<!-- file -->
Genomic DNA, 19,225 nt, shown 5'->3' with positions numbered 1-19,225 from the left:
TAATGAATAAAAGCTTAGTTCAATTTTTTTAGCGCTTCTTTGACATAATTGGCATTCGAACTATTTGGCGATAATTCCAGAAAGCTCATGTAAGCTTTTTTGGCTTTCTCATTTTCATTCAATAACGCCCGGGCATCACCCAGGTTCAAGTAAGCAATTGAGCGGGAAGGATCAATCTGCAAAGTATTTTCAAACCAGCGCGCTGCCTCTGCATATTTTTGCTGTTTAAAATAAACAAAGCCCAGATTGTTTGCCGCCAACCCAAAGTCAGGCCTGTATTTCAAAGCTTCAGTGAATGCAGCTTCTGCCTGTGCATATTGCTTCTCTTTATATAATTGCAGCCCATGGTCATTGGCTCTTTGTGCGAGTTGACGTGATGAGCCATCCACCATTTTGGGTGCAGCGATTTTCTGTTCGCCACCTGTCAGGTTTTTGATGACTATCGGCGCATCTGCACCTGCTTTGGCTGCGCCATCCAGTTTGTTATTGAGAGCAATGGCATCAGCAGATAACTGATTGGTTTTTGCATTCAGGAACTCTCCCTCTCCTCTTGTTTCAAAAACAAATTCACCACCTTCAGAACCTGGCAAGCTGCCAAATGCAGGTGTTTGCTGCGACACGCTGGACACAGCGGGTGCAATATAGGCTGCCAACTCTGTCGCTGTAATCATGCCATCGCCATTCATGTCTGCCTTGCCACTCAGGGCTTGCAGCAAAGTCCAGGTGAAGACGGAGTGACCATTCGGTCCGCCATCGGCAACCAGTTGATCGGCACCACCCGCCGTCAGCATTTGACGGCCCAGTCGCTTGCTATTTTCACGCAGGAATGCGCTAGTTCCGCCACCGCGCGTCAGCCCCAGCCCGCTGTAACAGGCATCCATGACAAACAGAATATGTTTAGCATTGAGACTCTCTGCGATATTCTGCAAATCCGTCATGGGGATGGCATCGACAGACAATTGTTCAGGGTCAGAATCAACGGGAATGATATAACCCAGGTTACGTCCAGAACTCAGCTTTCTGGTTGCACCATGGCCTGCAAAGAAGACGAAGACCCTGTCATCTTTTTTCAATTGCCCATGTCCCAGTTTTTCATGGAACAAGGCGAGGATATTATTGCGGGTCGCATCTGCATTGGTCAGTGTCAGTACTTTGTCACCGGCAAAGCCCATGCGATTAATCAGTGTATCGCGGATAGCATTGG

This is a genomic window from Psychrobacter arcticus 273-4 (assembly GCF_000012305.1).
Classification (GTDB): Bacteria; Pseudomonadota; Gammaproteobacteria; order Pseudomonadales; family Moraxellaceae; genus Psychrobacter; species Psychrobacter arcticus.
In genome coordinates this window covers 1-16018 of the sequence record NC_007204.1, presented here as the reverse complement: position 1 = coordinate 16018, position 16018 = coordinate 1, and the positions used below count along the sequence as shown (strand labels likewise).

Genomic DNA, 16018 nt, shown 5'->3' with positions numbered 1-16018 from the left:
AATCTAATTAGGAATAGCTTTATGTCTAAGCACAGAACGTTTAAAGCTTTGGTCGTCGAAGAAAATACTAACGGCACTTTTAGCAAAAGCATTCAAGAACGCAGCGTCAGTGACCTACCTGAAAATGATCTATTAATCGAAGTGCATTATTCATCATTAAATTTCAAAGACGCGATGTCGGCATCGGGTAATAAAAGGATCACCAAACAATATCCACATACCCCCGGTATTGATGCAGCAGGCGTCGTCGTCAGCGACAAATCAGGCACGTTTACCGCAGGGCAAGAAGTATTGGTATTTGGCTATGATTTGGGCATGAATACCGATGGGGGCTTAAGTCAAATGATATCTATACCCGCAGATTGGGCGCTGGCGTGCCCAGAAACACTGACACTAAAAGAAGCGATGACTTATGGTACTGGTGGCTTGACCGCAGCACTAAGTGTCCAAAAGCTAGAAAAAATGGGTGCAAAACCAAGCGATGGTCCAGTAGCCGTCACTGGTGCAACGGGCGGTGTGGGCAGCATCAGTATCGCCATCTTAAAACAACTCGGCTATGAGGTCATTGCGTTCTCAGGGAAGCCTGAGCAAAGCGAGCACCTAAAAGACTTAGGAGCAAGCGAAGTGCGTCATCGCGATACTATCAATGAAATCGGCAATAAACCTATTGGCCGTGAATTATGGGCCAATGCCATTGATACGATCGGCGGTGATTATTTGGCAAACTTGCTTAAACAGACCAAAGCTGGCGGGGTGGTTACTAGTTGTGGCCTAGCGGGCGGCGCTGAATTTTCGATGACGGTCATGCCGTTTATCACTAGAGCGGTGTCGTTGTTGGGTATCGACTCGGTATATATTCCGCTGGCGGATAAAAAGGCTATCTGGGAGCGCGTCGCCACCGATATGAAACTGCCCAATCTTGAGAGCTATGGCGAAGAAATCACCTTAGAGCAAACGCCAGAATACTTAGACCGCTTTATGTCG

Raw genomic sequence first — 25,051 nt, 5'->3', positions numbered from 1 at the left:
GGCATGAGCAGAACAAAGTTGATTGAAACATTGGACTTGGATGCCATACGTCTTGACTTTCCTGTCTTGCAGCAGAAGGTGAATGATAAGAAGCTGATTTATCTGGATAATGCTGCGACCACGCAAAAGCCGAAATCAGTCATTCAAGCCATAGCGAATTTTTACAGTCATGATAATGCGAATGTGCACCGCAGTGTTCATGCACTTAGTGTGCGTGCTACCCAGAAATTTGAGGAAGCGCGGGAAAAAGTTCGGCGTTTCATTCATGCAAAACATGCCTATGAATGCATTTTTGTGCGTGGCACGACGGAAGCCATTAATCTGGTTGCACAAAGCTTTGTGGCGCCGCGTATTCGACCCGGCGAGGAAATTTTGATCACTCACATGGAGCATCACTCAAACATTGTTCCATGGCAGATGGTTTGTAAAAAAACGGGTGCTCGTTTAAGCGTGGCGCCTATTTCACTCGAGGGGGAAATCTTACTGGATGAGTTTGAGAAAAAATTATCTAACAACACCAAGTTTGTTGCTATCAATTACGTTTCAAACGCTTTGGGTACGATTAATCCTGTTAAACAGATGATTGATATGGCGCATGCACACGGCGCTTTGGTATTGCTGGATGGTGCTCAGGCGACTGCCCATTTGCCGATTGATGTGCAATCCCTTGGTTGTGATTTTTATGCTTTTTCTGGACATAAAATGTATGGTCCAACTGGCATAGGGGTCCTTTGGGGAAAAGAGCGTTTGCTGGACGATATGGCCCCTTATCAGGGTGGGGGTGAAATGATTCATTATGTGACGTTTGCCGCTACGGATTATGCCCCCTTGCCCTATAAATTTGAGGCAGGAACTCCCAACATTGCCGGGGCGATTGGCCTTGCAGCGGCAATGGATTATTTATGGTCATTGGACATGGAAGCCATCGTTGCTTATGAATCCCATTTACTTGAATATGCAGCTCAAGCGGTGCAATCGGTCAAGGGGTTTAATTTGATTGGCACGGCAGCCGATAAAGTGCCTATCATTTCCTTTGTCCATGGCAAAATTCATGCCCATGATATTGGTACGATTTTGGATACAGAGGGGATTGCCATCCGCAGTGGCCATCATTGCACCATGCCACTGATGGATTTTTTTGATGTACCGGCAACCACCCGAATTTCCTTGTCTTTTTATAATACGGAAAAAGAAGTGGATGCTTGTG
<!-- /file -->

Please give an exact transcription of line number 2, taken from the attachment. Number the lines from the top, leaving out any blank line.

TAATGAATAAAAGCTTAGTTCAATTTTTTTAGCGCTTCTTTGACATAATTGGCATTCGAACTATTTGGCGATAATTCCAGAAAGCTCATGTAAGCTTTTTTGGCTTTCTCATTTTCATTCAATAACGCCCGGGCATCACCCAGGTTCAAGTAAGCAATTGAGCGGGAAGGATCAATCTGCAAAGTATTTTCAAACCAGCGCGCTGCCTCTGCATATTTTTGCTGTTTAAAATAAACAAAGCCCAGATTGTTTGCCGCCAACCCAAAGTCAGGCCTGTATTTCAAAGCTTCAGTGAATGCAGCTTCTGCCTGTGCATATTGCTTCTCTTTATATAATTGCAGCCCATGGTCATTGGCTCTTTGTGCGAGTTGACGTGATGAGCCATCCACCATTTTGGGTGCAGCGATTTTCTGTTCGCCACCTGTCAGGTTTTTGATGACTATCGGCGCATCTGCACCTGCTTTGGCTGCGCCATCCAGTTTGTTATTGAGAGCAATGGCATCAGCAGATAACTGATTGGTTTTTGCATTCAGGAACTCTCCCTCTCCTCTTGTTTCAAAAACAAATTCACCACCTTCAGAACCTGGCAAGCTGCCAAATGCAGGTGTTTGCTGCGACACGCTGGACACAGCGGGTGCAATATAGGCTGCCAACTCTGTCGCTGTAATCATGCCATCGCCATTCATGTCTGCCTTGCCACTCAGGGCTTGCAGCAAAGTCCAGGTGAAGACGGAGTGACCATTCGGTCCGCCATCGGCAACCAGTTGATCGGCACCACCCGCCGTCAGCATTTGACGGCCCAGTCGCTTGCTATTTTCACGCAGGAATGCGCTAGTTCCGCCACCGCGCGTCAGCCCCAGCCCGCTGTAACAGGCATCCATGACAAACAGAATATGTTTAGCATTGAGACTCTCTGCGATATTCTGCAAATCCGTCATGGGGATGGCATCGACAGACAATTGTTCAGGGTCAGAATCAACGGGAATGATATAACCCAGGTTACGTCCAGAACTCAGCTTTCTGGTTGCACCATGGCCTGCAAAGAAGACGAAGACCCTGTCATCTTTTTTCAATTGCCCATGTCCCAGTTTTTCATGGAACAAGGCGAGGATATTATTGCGGGTCGCATCTGCATTGGTCAGTGTCAGTACTTTGTCACCGGCAAAGCCCATGCGATTAATCAGTGTATCGCGGATAGCATTGG